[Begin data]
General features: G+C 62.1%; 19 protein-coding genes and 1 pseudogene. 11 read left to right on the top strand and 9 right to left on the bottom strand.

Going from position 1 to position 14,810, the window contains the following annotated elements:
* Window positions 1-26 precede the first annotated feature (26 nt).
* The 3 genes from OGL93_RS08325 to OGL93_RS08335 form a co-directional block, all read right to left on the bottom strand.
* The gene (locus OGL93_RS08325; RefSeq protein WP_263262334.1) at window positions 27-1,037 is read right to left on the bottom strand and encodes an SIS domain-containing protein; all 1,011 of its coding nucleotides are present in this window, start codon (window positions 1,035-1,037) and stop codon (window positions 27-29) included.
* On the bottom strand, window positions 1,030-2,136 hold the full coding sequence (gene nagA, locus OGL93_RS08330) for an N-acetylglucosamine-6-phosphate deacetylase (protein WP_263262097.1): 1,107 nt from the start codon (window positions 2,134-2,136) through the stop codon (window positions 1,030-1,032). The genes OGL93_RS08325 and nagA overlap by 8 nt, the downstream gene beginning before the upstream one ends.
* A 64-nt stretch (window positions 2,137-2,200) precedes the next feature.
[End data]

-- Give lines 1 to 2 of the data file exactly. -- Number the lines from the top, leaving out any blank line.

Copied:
General features: G+C 62.1%; 19 protein-coding genes and 1 pseudogene. 11 read left to right on the top strand and 9 right to left on the bottom strand.

Going from position 1 to position 14,810, the window contains the following annotated elements: